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A recurrent kinase domain mutation in PRKCA defines chordoid glioma of the third ventricle.

  • Author(s): Goode, Benjamin
  • Mondal, Gourish
  • Hyun, Michael
  • Ruiz, Diego Garrido
  • Lin, Yu-Hsiu
  • Van Ziffle, Jessica
  • Joseph, Nancy M
  • Onodera, Courtney
  • Talevich, Eric
  • Grenert, James P
  • Hewedi, Iman H
  • Snuderl, Matija
  • Brat, Daniel J
  • Kleinschmidt-DeMasters, Bette K
  • Rodriguez, Fausto J
  • Louis, David N
  • Yong, William H
  • Lopes, M Beatriz
  • Rosenblum, Marc K
  • Butowski, Nicholas
  • Tihan, Tarik
  • Bollen, Andrew W
  • Phillips, Joanna J
  • Wiita, Arun P
  • Yeh, Iwei
  • Jacobson, Matthew P
  • Bastian, Boris C
  • Perry, Arie
  • Solomon, David A
  • et al.
Abstract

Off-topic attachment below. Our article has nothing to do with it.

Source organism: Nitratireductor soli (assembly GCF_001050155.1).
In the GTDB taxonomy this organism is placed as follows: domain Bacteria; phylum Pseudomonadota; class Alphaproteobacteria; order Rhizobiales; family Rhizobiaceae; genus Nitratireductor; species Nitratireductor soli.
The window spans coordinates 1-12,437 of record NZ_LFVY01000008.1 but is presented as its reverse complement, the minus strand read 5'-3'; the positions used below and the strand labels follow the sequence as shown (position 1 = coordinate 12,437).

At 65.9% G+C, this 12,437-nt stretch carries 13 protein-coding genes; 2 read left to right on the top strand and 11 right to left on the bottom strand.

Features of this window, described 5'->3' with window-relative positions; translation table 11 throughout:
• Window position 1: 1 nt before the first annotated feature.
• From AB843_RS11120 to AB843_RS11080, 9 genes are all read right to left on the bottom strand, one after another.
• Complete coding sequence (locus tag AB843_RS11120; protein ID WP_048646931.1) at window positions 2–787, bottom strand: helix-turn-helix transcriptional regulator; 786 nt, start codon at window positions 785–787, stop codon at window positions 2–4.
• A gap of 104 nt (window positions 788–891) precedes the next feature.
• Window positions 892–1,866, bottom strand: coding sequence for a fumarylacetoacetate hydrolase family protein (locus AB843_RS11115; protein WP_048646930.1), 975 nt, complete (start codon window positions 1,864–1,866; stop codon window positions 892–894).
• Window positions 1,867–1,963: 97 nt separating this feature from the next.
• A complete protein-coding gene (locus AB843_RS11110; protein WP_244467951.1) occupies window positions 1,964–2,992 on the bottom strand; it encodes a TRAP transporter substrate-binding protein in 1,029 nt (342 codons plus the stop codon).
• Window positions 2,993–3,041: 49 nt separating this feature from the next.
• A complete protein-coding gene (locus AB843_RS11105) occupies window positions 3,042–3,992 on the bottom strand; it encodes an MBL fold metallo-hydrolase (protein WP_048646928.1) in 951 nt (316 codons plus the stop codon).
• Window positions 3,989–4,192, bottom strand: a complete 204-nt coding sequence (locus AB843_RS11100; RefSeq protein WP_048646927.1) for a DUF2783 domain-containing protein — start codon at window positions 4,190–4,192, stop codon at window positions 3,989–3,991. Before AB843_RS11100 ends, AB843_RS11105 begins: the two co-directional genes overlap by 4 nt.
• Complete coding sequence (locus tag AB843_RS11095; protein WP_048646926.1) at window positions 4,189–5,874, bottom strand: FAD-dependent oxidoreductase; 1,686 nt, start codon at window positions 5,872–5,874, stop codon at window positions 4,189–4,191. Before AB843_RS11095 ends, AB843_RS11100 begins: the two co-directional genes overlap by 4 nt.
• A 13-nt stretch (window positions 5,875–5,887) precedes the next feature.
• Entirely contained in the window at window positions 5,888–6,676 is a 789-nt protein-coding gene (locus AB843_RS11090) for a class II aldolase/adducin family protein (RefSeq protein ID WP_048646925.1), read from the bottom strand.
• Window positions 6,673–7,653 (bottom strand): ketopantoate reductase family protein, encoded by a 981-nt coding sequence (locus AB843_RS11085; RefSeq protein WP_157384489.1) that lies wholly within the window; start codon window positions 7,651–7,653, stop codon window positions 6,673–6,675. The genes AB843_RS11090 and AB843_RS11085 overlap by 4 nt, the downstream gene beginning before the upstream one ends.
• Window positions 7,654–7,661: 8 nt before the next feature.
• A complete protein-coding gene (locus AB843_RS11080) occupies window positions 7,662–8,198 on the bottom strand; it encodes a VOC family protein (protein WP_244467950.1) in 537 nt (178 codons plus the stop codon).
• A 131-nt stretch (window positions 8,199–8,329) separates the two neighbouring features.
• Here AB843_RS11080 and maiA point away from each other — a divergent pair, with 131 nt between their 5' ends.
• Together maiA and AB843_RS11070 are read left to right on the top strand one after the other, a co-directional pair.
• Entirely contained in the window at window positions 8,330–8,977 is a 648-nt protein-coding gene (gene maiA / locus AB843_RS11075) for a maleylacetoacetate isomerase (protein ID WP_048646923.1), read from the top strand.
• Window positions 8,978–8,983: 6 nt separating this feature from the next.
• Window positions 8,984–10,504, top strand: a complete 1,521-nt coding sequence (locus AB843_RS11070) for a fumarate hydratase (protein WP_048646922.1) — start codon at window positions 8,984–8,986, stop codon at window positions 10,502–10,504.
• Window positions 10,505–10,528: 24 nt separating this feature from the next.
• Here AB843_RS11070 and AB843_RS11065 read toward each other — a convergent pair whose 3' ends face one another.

Chordoid glioma is a rare brain tumor thought to arise from specialized glial cells of the lamina terminalis along the anterior wall of the third ventricle. Despite being histologically low-grade, chordoid gliomas are often associated with poor outcome, as their stereotypic location in the third ventricle makes resection challenging and efficacious adjuvant therapies have not been developed. Here we performed genomic profiling on 13 chordoid gliomas and identified a recurrent D463H missense mutation in PRKCA in all tumors, which localizes in the kinase domain of the encoded protein kinase C alpha (PKCα). Expression of mutant PRKCA in immortalized human astrocytes led to increased phospho-ERK and anchorage-independent growth that could be blocked by MEK inhibition. These studies define PRKCA as a recurrently mutated oncogene in human cancer and identify a potential therapeutic vulnerability in this uncommon brain tumor.

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